Our Power Campaign: Protest of Peabody Energy in St. Louis

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Peabody Energy is the world’s largest private-sector coal corporation and is the latest coal company to claim bankruptcy. Peabody coal has a long history of social injustice and cultural genocide. Since 1974, with the assistance of the federal government, they have forcibly relocated over 14,000 Diné (Navajo) people from their ancestral homeland and have dramatically depleted the Navajo aquifer, just so they could take the resources from the land with minuscule compensation to the communities in which they harmed. Now, after continual harassment of Diné families, Peabody Energy is going bankrupt. However, in past situations where coal companies have filed for bankruptcy, the company and bankruptcy courts made CEO payouts and payments to hedge funds and big banks the priority, resulting in cuts to funds for worker’s pensions and their health care obligations.

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On June 24th 2016, to confront Peabody Energy and make sure that doesn’t happen with their bankruptcy settlement, St. Louis residents and members of 50+ groups of the Our Power Campaign protested in St. Louis to call on Peabody’s bankruptcy settlement and demand that it benefits workers, impacted communities, land, and water. They demand the creation of a Just Transition Fund, instead of the “business as usual” payout to big investors and executives.

The Just Transition Fund will:

  • Fully fund promised Peabody and Patriot coal worker pensions and health care plans.
  • Put an immediate stop to the forcible relocation and harassment of Diné people in northern Arizona and provide full reparations for cultural genocide caused by Peabody.
  • Guarantee full funding for clean-up and full reclamation of all mined lands and polluted and depleted aquifers used by Peabody.
  • Prioritize payouts to stakeholders for communities negatively impacted by Peabody’s practices in areas left stranded in the bankruptcy – rather than big investors and executives.
  • Support communities as they transition from coal-based economies toward jobs and infrastructure based on community-owned renewable energy and local self-sufficiency.
  • Support health care funds for pollution-fouled communities in and adjacent to mining and coal-processing areas.

The protesters marched through Clayton, a St. Louis business district, to Armstrong Teasdale, Peabody’s local bankruptcy counsel. Marshall Johnson, long time Diné activist and a leader of Tonizhoni Ani, rode on horseback onto the steps of Armstrong Teasdale, demanding the creation of the Just Transition Fund. “”We are here today knocking at Peabody’s door, and we will continue to knock at federal and tribal representatives doors’ too because they are complicit.”

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The delegation from Black Mesa Water Coalition lead the march with St. Louis’s Native Women Care Circle. Jihan Gearon, the Executive Director of BMWC said, “there’s a better solution. Let this be the first corporate bankruptcy to fund both obligations to workers and communities, and a visionary “Just Transition” away from this harmful extraction economy.”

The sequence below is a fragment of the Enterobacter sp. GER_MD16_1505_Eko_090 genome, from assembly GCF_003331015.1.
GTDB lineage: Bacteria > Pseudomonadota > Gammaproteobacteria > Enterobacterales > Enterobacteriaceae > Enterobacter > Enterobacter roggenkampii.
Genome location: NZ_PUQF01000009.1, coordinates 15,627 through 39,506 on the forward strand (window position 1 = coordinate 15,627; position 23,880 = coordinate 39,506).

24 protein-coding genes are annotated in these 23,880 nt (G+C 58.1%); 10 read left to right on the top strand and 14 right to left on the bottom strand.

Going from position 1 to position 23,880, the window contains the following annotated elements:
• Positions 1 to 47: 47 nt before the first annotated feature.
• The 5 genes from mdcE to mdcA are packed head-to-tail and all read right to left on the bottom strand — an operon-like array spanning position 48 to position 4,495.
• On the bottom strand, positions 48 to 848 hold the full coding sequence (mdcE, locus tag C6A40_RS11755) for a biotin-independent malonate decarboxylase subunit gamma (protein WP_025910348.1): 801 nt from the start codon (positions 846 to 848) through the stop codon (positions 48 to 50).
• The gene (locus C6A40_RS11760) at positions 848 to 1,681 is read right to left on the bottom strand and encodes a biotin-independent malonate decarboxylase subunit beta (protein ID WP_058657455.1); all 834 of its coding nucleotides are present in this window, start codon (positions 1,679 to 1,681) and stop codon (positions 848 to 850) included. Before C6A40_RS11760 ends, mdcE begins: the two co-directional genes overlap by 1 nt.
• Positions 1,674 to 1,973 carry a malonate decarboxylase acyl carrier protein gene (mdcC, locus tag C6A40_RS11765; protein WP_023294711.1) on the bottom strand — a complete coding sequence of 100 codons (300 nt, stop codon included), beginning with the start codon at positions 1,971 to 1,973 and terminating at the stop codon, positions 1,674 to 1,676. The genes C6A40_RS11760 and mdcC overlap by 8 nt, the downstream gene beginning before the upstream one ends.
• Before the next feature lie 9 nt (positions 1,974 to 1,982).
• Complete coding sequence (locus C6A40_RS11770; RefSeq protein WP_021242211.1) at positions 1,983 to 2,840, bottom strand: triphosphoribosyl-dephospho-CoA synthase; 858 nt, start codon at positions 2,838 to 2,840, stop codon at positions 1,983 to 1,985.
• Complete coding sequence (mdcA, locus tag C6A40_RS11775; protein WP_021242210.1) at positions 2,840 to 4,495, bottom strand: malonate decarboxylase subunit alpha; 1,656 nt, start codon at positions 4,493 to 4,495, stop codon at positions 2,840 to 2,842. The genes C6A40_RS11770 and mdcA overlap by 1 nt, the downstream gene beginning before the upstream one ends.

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St. Louis resident Basmin Nadra from Missourians Organizing for Reform and Empowerment (MORE) stated, “we’re through with that dirty, old game, where a big coal company uses powerful local institutions and people to prop itself up. We won’t sit quiet while the legal system protects the interests of a wealthy few over the well-being of our families. We call on everyone who thinks that’s wrong to join us in demanding a better outcome. It’s time for us to recognize we are all connected in these concerns. This is an opportunity to set new precedents.”

This action was in alignment with the Climate Justice Alliance national convening. During this convening members of CJA and their community partners ratified the Alliance’s strategic objectives for the next four years and advanced work plans for its key work in: making just transition real on the ground, energy democracy, reinvesting in local communities and the grassroots sector, and building the bigger we. Black Mesa Water Coalition has been a leader within CJA since the very beginning and thus serves on the Steering community and is one of the six pilot sites of CJA.

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MORE: https://www.facebook.com/organizemo/

#PayUpPeabody, petition for the creation of a Just Transition Fund from Peabody:  http://www.powerbehindthepolice.com/peabody_bankruptcy_petition

Our Power Campaign Action Press Release: http://www.ourpowercampaign.org/press-release-peabody-knocking-2016-06-24

Video of the action in St. Louis made by the Indigenous Environmental Network: https://www.facebook.com/ienearth/videos/10153758109175642/